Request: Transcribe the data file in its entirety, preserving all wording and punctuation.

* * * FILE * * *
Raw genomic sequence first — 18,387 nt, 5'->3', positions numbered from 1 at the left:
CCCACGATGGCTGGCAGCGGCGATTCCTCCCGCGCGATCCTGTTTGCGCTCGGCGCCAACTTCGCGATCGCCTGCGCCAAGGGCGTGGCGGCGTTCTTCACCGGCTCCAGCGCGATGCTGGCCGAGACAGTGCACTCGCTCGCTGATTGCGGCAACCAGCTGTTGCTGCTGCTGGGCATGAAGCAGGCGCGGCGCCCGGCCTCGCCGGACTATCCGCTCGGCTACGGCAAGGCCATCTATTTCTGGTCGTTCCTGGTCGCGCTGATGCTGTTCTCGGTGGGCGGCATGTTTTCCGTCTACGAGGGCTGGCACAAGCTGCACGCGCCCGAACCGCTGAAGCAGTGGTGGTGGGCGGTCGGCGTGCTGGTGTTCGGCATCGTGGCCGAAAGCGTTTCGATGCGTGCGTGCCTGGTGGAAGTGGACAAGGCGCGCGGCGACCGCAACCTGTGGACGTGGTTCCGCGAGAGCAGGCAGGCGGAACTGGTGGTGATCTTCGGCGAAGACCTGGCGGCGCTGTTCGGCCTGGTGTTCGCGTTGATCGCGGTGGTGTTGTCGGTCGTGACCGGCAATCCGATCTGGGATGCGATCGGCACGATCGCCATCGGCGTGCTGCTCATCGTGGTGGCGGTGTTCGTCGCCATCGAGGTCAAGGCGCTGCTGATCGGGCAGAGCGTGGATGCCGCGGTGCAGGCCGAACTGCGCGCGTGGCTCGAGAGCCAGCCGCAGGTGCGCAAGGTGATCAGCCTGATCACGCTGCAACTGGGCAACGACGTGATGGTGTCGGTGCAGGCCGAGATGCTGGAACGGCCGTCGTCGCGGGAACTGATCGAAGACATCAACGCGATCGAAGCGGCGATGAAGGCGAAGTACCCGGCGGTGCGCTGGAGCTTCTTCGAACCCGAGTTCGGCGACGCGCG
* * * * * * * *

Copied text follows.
Raw genomic sequence first — 18,387 nt, 5'->3', positions numbered from 1 at the left:
CCCACGATGGCTGGCAGCGGCGATTCCTCCCGCGCGATCCTGTTTGCGCTCGGCGCCAACTTCGCGATCGCCTGCGCCAAGGGCGTGGCGGCGTTCTTCACCGGCTCCAGCGCGATGCTGGCCGAGACAGTGCACTCGCTCGCTGATTGCGGCAACCAGCTGTTGCTGCTGCTGGGCATGAAGCAGGCGCGGCGCCCGGCCTCGCCGGACTATCCGCTCGGCTACGGCAAGGCCATCTATTTCTGGTCGTTCCTGGTCGCGCTGATGCTGTTCTCGGTGGGCGGCATGTTTTCCGTCTACGAGGGCTGGCACAAGCTGCACGCGCCCGAACCGCTGAAGCAGTGGTGGTGGGCGGTCGGCGTGCTGGTGTTCGGCATCGTGGCCGAAAGCGTTTCGATGCGTGCGTGCCTGGTGGAAGTGGACAAGGCGCGCGGCGACCGCAACCTGTGGACGTGGTTCCGCGAGAGCAGGCAGGCGGAACTGGTGGTGATCTTCGGCGAAGACCTGGCGGCGCTGTTCGGCCTGGTGTTCGCGTTGATCGCGGTGGTGTTGTCGGTCGTGACCGGCAATCCGATCTGGGATGCGATCGGCACGATCGCCATCGGCGTGCTGCTCATCGTGGTGGCGGTGTTCGTCGCCATCGAGGTCAAGGCGCTGCTGATCGGGCAGAGCGTGGATGCCGCGGTGCAGGCCGAACTGCGCGCGTGGCTCGAGAGCCAGCCGCAGGTGCGCAAGGTGATCAGCCTGATCACGCTGCAACTGGGCAACGACGTGATGGTGTCGGTGCAGGCCGAGATGCTGGAACGGCCGTCGTCGCGGGAACTGATCGAAGACATCAACGCGATCGAAGCGGCGATGAAGGCGAAGTACCCGGCGGTGCGCTGGAGCTTCTTCGAACCCGAGTTCGGCGACGCGCG